The best Quinzaine film not about a Jewish divorce court proceeding shared a little common ground with Mike Leigh’s Mr. Turner though not, to the enduring surprise of any listmaker of the world’s foremost auteurs, a place in the Competition. Frederick Wiseman’s National Gallery finds the filmmaker’s camera taking up residence this time in the preeminent London art museum, home to Mr. Turner as well as Messrs. Cézanne, Holbein, Giotto, van Eyck, Velazquez, and many other canonical artists. Wiseman’s 41st feature makes a ready counterpart to No. 40, last year’s At Berkeley in its heavy use of quotation—here, speeches by eloquent tour guides that send us back in time, painting by painting, and demonstrate the fine art of ecphrasis—and in its self-reflexivity as it ponders the problems of representation. (The movie was shot in HD, which at times, at the screening I attended at least, made the texture of some paintings seem a tad flat, but the very challenge of lighting and framing is itself addressed in a sequence about mounting an exhibition.)
The film’s edifying first half lingers in the halls of art, appreciating the aesthetic qualities and historical specificity of a series of works, with cutaways giving offhand portraits of museumgoers. Wiseman’s usual curiosity about institutional administration feels curtailed somewhat here but glimpses of decision-making bear witness especially to the insidious effects and rhetoric of marketing. But as the film progresses, Wiseman problematizes his subject matter: through scenes about restoration and about art depicting other artworks, the materiality of the museum and its contents comes to seem unstable, their meaning contingent upon framing in every sense. The stripping of rooms for a new exhibition (producing the film’s most abstract images), a poetry recitation, the recording of a pretentious art-history TV show, and a site-specific dance event underline the status of the museum as a perpetual performance space, where art comes alive, and stays strange, with each physical encounter.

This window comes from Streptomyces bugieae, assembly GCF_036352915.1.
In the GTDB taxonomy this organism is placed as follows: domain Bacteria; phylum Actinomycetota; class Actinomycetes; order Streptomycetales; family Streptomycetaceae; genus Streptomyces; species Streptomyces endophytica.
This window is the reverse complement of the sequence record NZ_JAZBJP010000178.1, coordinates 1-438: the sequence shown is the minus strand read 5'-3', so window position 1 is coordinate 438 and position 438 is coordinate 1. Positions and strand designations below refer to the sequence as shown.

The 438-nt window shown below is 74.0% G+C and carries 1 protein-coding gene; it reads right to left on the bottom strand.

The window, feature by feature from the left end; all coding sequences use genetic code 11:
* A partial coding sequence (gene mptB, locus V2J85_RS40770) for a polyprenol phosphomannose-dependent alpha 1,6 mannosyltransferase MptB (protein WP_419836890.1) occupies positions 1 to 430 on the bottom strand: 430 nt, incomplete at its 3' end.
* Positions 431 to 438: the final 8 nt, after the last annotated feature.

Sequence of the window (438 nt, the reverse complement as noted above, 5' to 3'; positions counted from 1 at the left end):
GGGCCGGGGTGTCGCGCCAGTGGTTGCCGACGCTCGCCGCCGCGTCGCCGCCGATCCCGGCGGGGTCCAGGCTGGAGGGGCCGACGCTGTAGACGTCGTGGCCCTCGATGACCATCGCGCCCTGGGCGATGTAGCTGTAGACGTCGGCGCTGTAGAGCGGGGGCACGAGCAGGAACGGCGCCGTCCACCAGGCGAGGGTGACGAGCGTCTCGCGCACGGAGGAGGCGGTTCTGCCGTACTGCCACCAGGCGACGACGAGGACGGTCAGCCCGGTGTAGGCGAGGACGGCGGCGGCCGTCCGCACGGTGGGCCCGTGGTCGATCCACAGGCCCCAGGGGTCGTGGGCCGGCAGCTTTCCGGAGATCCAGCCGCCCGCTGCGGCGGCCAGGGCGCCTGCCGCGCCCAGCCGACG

A Hard Day